Blessed are the rich, for theirs are the taxes of the poor! Elite private schools gorged themselves on JobKeeper despite their profits, on top of Pandemic stimulus payments, and as well as trousering a bigger slice of the federal funding pie at the expense of public schools. Trevor Cobbold investigates the latest hand-outs which he brands as “Bratkeeper”.
    Australian home prices will surge 22 per cent this year, economists at Westpac said, upgrading their forecast from a previous 18 per cent and warning it could force regulators to try to further rein in credit growth.
    Nick McKenzie tells us that a top security official has warned that 90 per cent of Australia’s organised crime groups are operating with relative impunity, as police say employees of the Australian arm of Dubai’s government air services company have been used to infiltrate Sydney airport and smuggle drugs.
    John Watkins, who chairs Catholic Health Australia, is pushing to stop NSW becoming the final state in the country to legalise euthanasia. Figures.
    International borders are about to open, but these researchers explain how the plight of stranded Australians is not over.
    Matt O’Sullivan reveals that the structural engineer who raised serious concerns about the risk of a Sydney apartment tower collapsing said his fears were amplified by key structural documents for the building being withheld for 18 months.
    The prices of oil, gas and coal have skyrocketed through this year to levels not seen for years. The reasons why are complex, explains Stephen Bartholomeusz.
    Big tobacco got caught in a lie by Congress. Now it’s the oil industry’s turn, opines Mark Hertsgaard.
    The nuclear submarine deal with the US and the UK upends Australia’s carefully thought out forward planning in defence, without a clear explanation to the nation of the ramifications, writes Andrew Podger who says we don’t know the costs and we don’t know the risks of having nuclear submarines.
    In Bruce Haigh’s opinion, Tony Abbott delivered a most imprudent speech to the Yushan Regional Security Forum in the Taiwanese capital Taipei last Friday.
    Britain will offer six-month emergency visas to 800 foreign butchers to avoid a mass pig cull, it said yesterday, after farmers complained that an exodus of workers from abattoirs and meat processors had left the pork sector fighting for survival. What a surprise!
    The New York Times explains how China is trying to cool its costly and dangerously debt-ridden housing market, where high prices and go-go levels of borrowing and spending are increasingly seen as a national threat.

    Cartoon Corner – David Rowe’s rooting kangaroos cartoon I linked last night appears to have been taken down.

    Glen Le Lievre

    Matt Golding

    Cathy Wilcox

    Simon Letch

    Andrew Dyson

    Jim Pavlidis

    Jamie Brown

    John Shakespeare

    Mark Knight


    From the US

  8. In Bruce Haigh’s opinion, Tony Abbott delivered a most imprudent speech to the Yushan Regional Security Forum in the Taiwanese capital Taipei last Friday.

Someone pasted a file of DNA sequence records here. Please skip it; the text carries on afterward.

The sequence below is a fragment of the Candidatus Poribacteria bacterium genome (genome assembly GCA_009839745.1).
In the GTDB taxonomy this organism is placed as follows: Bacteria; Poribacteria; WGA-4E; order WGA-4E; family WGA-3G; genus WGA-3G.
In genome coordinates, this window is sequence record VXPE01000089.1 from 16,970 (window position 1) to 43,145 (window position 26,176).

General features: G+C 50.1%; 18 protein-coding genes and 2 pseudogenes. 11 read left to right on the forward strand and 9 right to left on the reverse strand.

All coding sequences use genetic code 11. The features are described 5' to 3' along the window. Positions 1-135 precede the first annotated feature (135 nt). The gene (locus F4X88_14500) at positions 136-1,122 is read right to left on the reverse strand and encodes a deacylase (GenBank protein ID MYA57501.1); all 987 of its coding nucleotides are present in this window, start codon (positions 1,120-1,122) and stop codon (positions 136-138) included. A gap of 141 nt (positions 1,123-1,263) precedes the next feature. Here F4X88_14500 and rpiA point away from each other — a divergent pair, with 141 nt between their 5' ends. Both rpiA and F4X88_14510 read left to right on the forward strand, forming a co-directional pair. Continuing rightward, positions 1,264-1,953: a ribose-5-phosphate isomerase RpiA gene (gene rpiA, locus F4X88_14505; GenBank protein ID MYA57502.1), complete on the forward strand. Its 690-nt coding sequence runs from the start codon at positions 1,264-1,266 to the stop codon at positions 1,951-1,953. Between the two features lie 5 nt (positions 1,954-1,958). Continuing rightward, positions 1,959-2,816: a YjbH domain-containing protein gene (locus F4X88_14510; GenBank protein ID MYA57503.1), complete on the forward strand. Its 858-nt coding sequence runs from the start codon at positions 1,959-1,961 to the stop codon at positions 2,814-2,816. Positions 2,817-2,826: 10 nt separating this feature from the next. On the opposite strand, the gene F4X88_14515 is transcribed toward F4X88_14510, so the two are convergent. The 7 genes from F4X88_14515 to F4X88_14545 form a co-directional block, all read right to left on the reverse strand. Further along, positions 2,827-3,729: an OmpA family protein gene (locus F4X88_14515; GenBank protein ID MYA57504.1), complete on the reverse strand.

Which is a feature not a bug of the Abbott visit . Whoever was behind getting him to Taiwan knew that was exactly what he’d do. Someone wanted to add a little more heat rather than light.

  9. Taken a week ago – apparently this happens a lot, Jacinda just likes people.

    A reminder of what happened when Scovid tried to mix with commoners –

  10. leonetwo at 7:57 AM Edit

    Taken a week ago – apparently this happens a lot, Jacinda just likes people.

    Stephen Colbert visited NZ and Ardern picked him up at the airport and drove him to her house. Colbert was a bit !! when another driver called out to her and she wound down the window for a chat.Would be a surprise for an American to see that happening as an every day thing 🙂 Video at end of article.
    Stephen Colbert Visits New Zealand, Spends Day With Prime Minister Jacinda Ardern

    Once in New Zealand, Ardern picked Colbert up at the airport. After the host thanked Ardern for cutting into her executive time to pick him up, she responded, “I’m a woman. I multitask.”

    Colbert then told her that he had one rule, which was to not sing along to any songs on the radio…………..

  11. I think I know what Murdoch’s sudden about-face on climate change is all about.

    He is trying to push Australia into using nuclear power.

    Coming up on Sky News on 25 October -a program titled “Going Nuclear: The Clean Energy Debate” presented by that great scientific mind Chris Kenny. Foxtel has been advertising this like crazy for the past few weeks.

    This has been a long-term dream of Rupert’s. From 2010 –

    Speaking last night at an event in Sydney as part of the The Australian’s Smart Business series, the chairman and chief executive of News Corporation, publisher of this newspaper, urged governments to invest in nuclear power, teacher quality, research and the education of all Australians

    Murdoch must have money invested in nuclear power.

    In 2006 Howard released a report into nuclear energy, the taskforce responsible for that was headed by Ziggy Switkowski. Howard was very excited by the thought of 25 nuclear reactors scattered around Australia producing lots of low-emissions power, over 1/3 of Australia’s electricity by 2050. No-one, of course wanted to talk about where these reactors would be or what we would do with the waste. These reactors were supposed to start production in 10 to 15 years. Thank goodness that brainfart never got off the ground.

    Does Rupert want to send us back to the past to build those reactors? It seems very likely. .

    • Ziggy was a genuine nuclear physicist and keen on nuclear. No doubt why The Rodent gave him the job. Despite this he concluded that when it came to climate change action and the time frame left to take action nuclear would take too long to get up and running in Australia.